Army 2nd Lt. Peter H. Burks, 26, died Nov. 14 when his vehicle was hit just outside the Green Zone in Baghdad. He was assigned to the 4th Squadron, 2nd Stryker Cavalry Regiment

Throughout his life, 2nd Lt. Peter Haskell Burks was known as a dedicated team player, a trait he maintained as an Army troop leader in Iraq.

On Wednesday he was commanding a unit just outside the Green Zone in Baghdad when his vehicle was hit by a roadside bomb. Lt. Burks received shrapnel wounds to his head, and five of his men were injured.

"Peter's first words when the explosion happened ... he asked his men, 'Are you OK?' " said his father, Alan Burks of Celina. "Then he said, 'I'm OK.' From what we've learned from the officers who were there, he was conscious for a short period of time."

Lt. Burks, 26, died at the scene Wednesday. His body arrived Friday in Dover, Del., en route to Dallas from Iraq.

Lt. Burks' last actions were no surprise to his father.

"He told me, over and over and over again, he said: 'Dad, my job is to get my 17 guys home safe. ... Then after that I'll get myself home safe.' "

Posted by Wild Thing at April 10, 2009 04:47 AM


Wonderful story Chrissie. "Dad, my job is to get my 17 guys home safe. ... Then after that I'll get myself home safe." Perfect reference when thinking about the meaning of Good Friday. An American Hero through and through.

Posted by: James M at April 10, 2009 06:32 AM

What a family, still selflessly giving after all they've been through. God bless them all.

Posted by: Jack at April 10, 2009 10:22 AM

Amazing how you can live your whole life and try to do the right thing. Then you lose your son only to find the true reason for it all has been there all along. Times like these brings out the very best in people and this is another shining example of what it is to be an American.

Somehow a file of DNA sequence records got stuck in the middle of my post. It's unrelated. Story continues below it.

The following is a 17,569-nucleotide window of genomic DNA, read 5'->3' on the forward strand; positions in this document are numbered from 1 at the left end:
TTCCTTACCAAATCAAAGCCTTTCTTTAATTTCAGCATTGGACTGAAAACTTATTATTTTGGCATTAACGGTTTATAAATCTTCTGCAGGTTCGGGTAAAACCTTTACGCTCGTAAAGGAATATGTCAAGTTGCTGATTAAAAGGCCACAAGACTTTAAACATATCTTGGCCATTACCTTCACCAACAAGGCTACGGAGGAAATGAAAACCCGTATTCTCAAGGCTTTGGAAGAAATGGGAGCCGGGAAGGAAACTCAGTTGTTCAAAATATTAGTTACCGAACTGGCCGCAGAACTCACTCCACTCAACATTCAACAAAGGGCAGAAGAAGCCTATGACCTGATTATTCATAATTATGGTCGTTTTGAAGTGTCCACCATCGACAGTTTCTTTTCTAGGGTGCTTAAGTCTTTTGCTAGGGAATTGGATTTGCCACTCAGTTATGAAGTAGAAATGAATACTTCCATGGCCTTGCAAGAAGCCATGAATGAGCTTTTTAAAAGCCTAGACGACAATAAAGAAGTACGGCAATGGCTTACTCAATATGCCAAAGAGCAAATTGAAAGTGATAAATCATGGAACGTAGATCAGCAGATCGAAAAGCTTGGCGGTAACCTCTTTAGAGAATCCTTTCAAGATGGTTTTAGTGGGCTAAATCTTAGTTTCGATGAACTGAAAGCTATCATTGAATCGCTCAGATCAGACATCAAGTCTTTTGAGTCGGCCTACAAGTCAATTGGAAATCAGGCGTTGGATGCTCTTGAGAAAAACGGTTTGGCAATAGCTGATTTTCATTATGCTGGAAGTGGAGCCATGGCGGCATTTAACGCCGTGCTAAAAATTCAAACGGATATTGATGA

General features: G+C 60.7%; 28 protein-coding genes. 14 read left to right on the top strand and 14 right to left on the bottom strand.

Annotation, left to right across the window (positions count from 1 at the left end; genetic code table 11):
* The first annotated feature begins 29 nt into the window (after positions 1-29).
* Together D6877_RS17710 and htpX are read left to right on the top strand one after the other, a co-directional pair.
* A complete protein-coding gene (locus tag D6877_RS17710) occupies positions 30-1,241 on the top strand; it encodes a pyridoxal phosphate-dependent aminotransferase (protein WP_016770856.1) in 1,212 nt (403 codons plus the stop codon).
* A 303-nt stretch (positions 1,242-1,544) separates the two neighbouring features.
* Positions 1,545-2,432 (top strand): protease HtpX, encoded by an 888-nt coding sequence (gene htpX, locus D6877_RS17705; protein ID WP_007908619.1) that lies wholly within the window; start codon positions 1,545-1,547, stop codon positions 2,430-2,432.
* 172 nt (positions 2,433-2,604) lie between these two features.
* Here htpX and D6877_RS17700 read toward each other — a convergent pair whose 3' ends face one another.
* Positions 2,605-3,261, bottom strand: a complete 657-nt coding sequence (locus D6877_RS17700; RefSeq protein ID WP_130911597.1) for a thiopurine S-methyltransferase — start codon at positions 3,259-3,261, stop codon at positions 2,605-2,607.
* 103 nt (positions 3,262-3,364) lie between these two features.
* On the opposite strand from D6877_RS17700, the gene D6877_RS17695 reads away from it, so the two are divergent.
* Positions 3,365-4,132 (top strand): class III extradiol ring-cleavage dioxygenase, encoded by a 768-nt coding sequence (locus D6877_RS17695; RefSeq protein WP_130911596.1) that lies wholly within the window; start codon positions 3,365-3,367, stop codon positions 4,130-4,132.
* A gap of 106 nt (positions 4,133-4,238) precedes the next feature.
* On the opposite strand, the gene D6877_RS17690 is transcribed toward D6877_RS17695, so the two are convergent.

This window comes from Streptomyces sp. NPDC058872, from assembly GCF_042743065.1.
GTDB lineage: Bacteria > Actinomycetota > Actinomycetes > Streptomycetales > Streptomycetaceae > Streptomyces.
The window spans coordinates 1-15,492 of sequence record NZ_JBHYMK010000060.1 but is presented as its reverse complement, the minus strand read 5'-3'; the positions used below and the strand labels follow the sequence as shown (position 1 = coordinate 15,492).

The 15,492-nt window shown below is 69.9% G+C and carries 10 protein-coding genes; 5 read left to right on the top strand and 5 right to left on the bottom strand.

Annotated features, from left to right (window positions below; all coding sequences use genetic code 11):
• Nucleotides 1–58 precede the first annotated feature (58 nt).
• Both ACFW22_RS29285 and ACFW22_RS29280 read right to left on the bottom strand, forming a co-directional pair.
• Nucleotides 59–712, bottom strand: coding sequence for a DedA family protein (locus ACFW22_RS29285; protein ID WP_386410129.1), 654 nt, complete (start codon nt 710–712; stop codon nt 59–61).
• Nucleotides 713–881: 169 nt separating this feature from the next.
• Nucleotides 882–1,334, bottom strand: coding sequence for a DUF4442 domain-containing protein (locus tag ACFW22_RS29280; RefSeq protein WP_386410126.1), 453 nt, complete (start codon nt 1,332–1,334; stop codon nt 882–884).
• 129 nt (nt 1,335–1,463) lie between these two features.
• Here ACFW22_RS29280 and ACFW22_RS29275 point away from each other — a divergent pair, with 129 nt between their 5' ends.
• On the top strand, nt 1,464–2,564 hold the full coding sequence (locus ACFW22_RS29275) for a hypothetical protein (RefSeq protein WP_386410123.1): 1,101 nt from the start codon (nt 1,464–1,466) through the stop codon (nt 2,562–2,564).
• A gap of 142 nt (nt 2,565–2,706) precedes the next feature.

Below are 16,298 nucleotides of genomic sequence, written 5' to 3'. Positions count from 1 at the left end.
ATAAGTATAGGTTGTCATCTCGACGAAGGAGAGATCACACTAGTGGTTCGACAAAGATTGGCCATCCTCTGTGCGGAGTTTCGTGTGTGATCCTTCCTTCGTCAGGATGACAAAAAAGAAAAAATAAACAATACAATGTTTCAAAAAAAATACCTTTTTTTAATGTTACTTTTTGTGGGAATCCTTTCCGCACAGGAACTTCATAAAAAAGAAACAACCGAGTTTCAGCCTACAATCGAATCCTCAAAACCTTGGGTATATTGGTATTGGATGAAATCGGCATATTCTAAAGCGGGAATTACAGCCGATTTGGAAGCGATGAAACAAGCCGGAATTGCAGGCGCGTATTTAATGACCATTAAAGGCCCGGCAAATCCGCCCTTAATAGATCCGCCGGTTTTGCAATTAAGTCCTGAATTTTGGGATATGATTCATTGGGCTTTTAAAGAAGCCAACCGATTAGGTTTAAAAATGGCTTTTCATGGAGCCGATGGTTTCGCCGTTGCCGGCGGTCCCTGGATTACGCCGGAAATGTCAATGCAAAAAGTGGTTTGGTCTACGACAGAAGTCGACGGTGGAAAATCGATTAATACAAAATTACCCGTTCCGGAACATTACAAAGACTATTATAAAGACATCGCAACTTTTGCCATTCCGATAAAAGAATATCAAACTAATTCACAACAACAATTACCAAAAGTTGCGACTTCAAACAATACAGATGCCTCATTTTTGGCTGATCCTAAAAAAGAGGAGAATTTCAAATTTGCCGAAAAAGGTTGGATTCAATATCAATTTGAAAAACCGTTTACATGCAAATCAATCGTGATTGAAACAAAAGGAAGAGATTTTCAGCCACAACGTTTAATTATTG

God bless them all, indeed.

Posted by: Mark at April 10, 2009 12:41 PM

This has been news here in Dallas. I get the PGR email notices even though I can't ride with them. One funny aspect in their email notice is to not bring guns or knives to this event because they all to go through TSA security at DFW airport.

A lot of good people have been involved in this mission. I am glad to see Mr Burks and his other son Zac are going on the flight. I am sure they will be well received by the troops in Iraq.

Posted by: TomR at April 10, 2009 01:00 PM

James M., your so right, he really had the mindset of a leader.

Posted by: Wild Thing at April 10, 2009 04:26 PM

Jack, they sure are. They will touch many lives
with the kind of people they are.

Posted by: Wild Thing at April 10, 2009 04:28 PM

Mark, you said that so beautifully it
brought tears to my eyes.

Posted by: Wild Thing at April 10, 2009 04:31 PM

Tom, thank you so much for sharing about that.
I thought of you when I saw it said Dallas.
That is interesting about the notice there
about the knives and guns when going to the
airport. I noticed in the memos I get in my
email from them how careful they are in
helpful things to do and not do.

Posted by: Wild Thing at April 10, 2009 04:35 PM